We commence our journey through these days of Advent, leading to a destination that is not so much a finish line as it is a starting point, not so much a goal, as a waypoint on our Christian journey. A new beginning, but also a continuation. But do we need to continue the reactions and fears of the past in our own spiritual lives and our own reading of scripture? Perhaps we might understand the words of Jesus in a less literal but also more ‘revealing’ way. Advent is a good time to ask those questions…. our entire life long is the time to answer them.
Christ is a strange sort of King. By worldly reckoning kings should be dripping in jewels, living in enormous palaces with hot and cold running servants. Privileged, pampered and powerful. But the Kingship of Christ is not of this world, and not of such indulgent and transient standards. Indeed, Christianity itself cannot be judged by the corrupt and superficial measures that our society employs. For the Gospel of Christ, the Kingship of Christ turns the world upside down.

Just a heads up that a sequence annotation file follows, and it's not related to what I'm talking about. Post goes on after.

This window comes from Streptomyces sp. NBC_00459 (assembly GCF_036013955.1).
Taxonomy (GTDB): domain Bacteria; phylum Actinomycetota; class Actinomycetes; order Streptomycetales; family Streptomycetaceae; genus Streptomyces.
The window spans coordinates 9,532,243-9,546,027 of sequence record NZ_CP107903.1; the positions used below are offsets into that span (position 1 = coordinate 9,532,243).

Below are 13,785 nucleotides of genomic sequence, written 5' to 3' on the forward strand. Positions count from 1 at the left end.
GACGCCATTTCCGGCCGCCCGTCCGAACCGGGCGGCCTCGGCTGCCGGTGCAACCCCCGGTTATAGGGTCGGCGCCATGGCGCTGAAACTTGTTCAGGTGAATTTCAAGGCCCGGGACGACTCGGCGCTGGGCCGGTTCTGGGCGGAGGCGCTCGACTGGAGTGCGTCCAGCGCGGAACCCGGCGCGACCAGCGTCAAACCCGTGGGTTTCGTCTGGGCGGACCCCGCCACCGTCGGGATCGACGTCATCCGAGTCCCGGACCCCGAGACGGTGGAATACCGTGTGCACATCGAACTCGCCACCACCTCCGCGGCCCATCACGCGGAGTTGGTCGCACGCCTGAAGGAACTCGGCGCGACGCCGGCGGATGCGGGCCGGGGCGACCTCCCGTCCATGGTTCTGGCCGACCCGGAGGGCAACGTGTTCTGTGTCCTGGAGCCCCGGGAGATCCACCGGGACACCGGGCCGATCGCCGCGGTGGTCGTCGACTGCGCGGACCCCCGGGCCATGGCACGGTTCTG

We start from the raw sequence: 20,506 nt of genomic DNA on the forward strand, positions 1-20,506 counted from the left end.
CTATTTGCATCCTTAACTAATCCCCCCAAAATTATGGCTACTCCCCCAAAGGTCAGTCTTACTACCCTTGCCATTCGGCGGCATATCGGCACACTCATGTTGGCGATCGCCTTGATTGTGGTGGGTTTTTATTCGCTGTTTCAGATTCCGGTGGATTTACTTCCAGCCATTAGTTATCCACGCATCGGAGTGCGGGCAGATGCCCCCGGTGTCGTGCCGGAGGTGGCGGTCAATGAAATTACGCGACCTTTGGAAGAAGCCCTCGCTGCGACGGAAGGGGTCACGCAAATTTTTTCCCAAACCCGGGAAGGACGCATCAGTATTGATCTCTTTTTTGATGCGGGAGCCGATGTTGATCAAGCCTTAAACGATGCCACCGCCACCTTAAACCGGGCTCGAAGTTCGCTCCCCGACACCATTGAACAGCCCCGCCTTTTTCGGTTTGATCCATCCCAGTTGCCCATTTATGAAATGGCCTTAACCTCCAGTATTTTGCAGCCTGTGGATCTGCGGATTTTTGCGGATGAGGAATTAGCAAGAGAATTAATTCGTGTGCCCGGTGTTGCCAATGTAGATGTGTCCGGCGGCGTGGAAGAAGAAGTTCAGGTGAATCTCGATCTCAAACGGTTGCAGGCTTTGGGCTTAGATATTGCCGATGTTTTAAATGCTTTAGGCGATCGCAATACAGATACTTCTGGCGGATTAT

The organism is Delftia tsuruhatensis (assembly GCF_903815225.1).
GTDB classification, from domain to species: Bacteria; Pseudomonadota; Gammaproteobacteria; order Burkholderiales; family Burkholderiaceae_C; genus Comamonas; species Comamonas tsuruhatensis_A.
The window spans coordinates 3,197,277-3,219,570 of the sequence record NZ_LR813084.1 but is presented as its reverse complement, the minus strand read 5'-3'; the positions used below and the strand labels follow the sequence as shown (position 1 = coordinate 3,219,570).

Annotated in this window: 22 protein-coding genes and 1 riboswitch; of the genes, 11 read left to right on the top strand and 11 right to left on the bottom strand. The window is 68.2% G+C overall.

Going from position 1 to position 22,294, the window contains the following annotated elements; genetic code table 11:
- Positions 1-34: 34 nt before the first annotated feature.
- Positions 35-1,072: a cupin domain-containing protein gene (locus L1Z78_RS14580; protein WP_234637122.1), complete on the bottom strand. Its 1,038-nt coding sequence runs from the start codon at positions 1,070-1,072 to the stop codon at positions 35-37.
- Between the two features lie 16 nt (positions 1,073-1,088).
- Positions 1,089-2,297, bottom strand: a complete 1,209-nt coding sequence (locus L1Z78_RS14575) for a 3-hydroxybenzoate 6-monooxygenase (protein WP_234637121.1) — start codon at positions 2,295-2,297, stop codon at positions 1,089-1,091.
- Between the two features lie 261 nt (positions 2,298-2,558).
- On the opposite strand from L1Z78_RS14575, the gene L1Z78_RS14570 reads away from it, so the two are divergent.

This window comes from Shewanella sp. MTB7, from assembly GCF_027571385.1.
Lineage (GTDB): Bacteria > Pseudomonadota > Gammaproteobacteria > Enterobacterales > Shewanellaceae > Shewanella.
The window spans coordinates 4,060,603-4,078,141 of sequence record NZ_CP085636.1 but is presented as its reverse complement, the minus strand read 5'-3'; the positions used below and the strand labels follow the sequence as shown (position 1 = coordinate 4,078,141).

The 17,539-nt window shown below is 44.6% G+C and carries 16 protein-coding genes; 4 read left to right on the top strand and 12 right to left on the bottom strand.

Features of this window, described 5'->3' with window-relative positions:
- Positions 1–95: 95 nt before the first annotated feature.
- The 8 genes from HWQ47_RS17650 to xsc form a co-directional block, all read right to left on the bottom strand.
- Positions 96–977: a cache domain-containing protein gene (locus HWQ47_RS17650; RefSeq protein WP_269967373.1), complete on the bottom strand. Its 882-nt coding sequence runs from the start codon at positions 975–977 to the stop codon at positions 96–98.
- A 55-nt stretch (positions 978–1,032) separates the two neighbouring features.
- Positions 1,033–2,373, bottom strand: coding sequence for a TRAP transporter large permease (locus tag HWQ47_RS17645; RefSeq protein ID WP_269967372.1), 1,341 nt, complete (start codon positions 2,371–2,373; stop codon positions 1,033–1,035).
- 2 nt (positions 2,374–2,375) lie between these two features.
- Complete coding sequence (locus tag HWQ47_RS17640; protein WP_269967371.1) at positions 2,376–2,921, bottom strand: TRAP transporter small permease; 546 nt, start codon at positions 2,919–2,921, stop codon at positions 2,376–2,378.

As Christians we are not called to be curators and our faith is not to be locked in a museum. Our faith is not a refuge or hiding place, or a port in a storm, but a source of challenge, of renewed energy and the courage to imagine and to create a better world. Our faith must live and grow and change and prosper – we must leave our world and our faith a little better for them having passed through our hands, for one day we too will be asked to make an account of what kind of stewards we have been.
In this service we make an act of commemoration but not celebration; we hold in our prayers those who have died and suffered in two world wars, in countless regional conflicts and in peace-keeping duties around the world. We mourn their loss and their suffering; the failure of politics and diplomacy that led to their sacrifice on the altar of human pride, obstinacy and indifference, and we also confess the darkness in our own hearts that all too often gives way to anger and seeks retribution. We pray that humanity may, before it is too late, consign war to the sins of history, and instead walk the ways of conciliation and peace.